In the conduction of this study there were certain aspects that we would change to better a future study. Although we feel that our observations are accurate, they were not easily made. It is necessary to gain information at the onset of the study on the location of capuchin troops in each of the sites. This would be of great benefit in reducing the amount of search time for the troops, adding to the amount of observation time available and ultimately increasing sample size. In Santa Rosa and Maritza, our sample size is slightly less than in Naranjo. This is due to the increased difficulty in locating the troops.

Due to the large study sites and the rapid locomotion of the monkeys, it would also be beneficial to have more teams of observers using hand-held radios. This would make it possible to cover large areas and notify other teams of the monkey’s whereabouts.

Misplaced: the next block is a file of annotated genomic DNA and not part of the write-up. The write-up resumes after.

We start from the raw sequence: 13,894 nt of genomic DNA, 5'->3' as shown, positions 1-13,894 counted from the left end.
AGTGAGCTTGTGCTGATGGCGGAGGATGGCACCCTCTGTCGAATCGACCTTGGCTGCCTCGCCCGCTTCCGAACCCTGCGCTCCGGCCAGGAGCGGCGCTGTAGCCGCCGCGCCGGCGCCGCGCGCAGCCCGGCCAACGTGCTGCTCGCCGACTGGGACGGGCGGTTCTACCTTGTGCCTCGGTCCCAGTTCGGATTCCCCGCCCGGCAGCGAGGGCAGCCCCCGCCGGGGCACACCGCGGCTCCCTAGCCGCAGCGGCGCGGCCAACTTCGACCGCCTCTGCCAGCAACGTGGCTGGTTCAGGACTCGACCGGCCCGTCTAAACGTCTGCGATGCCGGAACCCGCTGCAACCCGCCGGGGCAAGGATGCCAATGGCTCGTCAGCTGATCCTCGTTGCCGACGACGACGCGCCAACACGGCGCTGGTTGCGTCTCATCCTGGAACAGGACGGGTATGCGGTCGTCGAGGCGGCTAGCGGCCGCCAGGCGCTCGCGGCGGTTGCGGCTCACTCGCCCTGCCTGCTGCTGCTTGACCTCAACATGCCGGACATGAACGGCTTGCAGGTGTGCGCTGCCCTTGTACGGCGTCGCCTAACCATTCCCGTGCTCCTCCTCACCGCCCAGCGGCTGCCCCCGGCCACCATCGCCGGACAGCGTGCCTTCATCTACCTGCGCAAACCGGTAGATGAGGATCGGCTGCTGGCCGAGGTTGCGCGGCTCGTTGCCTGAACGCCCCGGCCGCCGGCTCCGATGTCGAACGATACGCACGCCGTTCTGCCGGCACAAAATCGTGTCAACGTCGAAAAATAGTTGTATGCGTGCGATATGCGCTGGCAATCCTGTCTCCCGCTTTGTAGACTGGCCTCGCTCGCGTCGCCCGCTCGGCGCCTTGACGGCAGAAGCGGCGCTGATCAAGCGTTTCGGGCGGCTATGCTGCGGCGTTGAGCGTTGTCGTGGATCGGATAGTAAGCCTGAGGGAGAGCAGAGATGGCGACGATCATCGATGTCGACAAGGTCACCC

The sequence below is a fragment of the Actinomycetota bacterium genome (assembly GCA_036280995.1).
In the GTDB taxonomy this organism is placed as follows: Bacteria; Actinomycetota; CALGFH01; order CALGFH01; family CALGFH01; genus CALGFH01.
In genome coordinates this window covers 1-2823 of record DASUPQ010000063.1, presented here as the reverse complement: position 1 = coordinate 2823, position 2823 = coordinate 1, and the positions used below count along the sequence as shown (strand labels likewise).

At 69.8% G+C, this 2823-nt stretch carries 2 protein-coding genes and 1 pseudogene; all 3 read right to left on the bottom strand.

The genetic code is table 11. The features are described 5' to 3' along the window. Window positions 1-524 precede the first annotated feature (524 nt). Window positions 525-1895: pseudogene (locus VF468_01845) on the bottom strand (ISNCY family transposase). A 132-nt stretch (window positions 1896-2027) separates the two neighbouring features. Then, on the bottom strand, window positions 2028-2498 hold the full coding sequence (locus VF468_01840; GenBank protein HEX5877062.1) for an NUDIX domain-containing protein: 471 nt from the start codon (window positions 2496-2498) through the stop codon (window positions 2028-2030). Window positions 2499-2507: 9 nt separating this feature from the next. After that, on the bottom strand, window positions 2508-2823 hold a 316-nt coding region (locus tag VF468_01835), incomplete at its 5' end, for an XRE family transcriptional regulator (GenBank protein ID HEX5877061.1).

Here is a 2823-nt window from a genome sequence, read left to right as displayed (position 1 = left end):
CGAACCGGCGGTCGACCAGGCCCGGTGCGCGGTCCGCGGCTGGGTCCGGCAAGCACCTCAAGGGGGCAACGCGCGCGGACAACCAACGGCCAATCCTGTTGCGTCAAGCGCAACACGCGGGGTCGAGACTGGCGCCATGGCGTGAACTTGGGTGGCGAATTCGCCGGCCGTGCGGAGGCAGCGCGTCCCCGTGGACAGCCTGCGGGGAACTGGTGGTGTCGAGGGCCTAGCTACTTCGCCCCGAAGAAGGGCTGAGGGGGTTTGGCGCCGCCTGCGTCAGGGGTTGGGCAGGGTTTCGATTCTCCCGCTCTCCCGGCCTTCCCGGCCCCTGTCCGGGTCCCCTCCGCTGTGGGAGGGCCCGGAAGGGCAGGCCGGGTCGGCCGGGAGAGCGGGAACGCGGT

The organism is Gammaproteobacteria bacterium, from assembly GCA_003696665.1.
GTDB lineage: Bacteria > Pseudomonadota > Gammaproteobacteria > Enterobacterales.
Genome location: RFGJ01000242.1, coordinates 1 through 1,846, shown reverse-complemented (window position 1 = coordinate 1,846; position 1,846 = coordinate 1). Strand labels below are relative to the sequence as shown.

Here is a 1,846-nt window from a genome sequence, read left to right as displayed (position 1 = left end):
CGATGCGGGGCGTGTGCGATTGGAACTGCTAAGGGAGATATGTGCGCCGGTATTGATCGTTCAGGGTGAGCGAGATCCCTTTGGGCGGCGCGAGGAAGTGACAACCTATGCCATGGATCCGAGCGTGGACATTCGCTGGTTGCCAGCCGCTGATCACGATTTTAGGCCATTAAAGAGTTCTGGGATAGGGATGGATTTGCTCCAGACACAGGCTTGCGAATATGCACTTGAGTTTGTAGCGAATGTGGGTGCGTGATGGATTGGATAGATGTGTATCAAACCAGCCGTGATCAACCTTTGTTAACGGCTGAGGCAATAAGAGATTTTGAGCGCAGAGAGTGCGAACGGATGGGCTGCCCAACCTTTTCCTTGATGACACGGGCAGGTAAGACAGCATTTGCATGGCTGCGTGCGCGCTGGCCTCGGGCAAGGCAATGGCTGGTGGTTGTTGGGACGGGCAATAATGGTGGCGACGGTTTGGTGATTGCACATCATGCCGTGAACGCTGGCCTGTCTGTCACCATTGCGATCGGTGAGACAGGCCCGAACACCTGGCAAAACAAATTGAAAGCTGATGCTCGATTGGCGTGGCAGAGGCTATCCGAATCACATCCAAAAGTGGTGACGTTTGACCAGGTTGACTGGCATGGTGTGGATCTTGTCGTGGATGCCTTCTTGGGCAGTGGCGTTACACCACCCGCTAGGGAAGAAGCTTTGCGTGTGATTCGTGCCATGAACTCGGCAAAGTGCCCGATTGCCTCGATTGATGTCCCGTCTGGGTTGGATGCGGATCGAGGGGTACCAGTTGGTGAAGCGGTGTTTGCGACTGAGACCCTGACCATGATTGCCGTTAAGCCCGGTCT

The results of this study show implications for the management of both White-faced capuchins and the forest habitats in which they live. The results imply that, because capuchins use a wide variety of habitat types, it is important to manage the forest in such a way as to provide all necessary habitat types for this species. It is vital to the well being of the capuchins to consider all habitat types when proposing management plans for the forest.